In this sentence:

Travel blogger, Marina Piro, left her job in 2016 and decided to hit the road with her best canine friend, Odie.

Is there a special name for the usage of the first two commas, and are they even necessary? I find them extremely jarring and unnecessary but maybe I'm missing something.

  • 1
    I also find it jarring, and likely unnecessary. – Cherish Hellfire May 11 '17 at 0:57
  • It's often called "commatosis". – Hot Licks May 11 '17 at 1:37
  • 3
    I'm voting to close this question as off-topic because the original quote does not have commas around the name. – Cascabel May 11 '17 at 4:58
  • @Cascabel it's not just about this particular quote. I see this used all the time. – voodoo-burger May 11 '17 at 7:13
  • When you see that kind of use, they're called "parenthetical commas." bartleby.com/141/strunk.html – RaceYouAnytime May 11 '17 at 7:51

This is correct:

Travel blogger Marina Piro left her job in 2016.

This is also correct:

A/the travel blogger, Marina Piro, left her job in 2016.

In the second case, the thing between the commas is called an appositive. An appositive simply repeats and renames the thing that it follows. It could be removed, and the sentence would still make sense.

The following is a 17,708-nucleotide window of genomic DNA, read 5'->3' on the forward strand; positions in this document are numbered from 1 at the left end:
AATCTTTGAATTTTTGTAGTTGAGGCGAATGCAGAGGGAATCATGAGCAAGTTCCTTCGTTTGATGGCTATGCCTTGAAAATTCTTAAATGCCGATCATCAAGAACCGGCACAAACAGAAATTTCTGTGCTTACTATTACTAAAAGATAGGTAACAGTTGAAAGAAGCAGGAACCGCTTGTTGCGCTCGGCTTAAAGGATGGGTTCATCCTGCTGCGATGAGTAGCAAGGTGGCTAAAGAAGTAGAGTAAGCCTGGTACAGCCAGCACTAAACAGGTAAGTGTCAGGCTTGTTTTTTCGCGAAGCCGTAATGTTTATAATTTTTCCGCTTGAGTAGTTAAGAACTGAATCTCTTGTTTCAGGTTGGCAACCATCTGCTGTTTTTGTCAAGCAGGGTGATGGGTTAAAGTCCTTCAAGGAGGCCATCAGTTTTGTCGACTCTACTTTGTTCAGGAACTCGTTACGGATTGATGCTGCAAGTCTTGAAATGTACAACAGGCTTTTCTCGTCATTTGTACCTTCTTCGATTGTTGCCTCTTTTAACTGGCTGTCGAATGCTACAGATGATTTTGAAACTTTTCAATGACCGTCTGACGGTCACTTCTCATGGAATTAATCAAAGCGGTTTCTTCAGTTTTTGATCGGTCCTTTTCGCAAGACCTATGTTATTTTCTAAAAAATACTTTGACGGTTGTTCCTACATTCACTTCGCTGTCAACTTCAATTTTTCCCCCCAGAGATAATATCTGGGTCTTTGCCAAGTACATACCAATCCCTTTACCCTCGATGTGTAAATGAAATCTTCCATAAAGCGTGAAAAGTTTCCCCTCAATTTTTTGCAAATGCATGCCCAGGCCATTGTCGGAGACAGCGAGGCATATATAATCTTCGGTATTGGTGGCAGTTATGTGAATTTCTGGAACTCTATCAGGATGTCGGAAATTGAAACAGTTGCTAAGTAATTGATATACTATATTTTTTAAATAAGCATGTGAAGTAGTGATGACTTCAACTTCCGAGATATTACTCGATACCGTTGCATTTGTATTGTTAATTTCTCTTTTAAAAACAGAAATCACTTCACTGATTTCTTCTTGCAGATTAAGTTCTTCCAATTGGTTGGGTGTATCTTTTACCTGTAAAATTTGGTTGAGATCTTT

• could you edit your answer to also mention that these are called parenthetical commas? – voodoo-burger May 12 '17 at 11:10


The above link is the original, which does not have commas around Marina Piro. The commas are incorrect, as they make her name non-restrictive; if the commas were correct, travel blogger would need a determiner.

  • This is where I read it: cheezburger.com/2109189/… – voodoo-burger May 11 '17 at 7:16
  • @voodoo-burger That particular quote has at least 3 errors in it ranging from mis-placed commas to a comma splice and even a mis-matched determiner. – Cascabel May 11 '17 at 19:33

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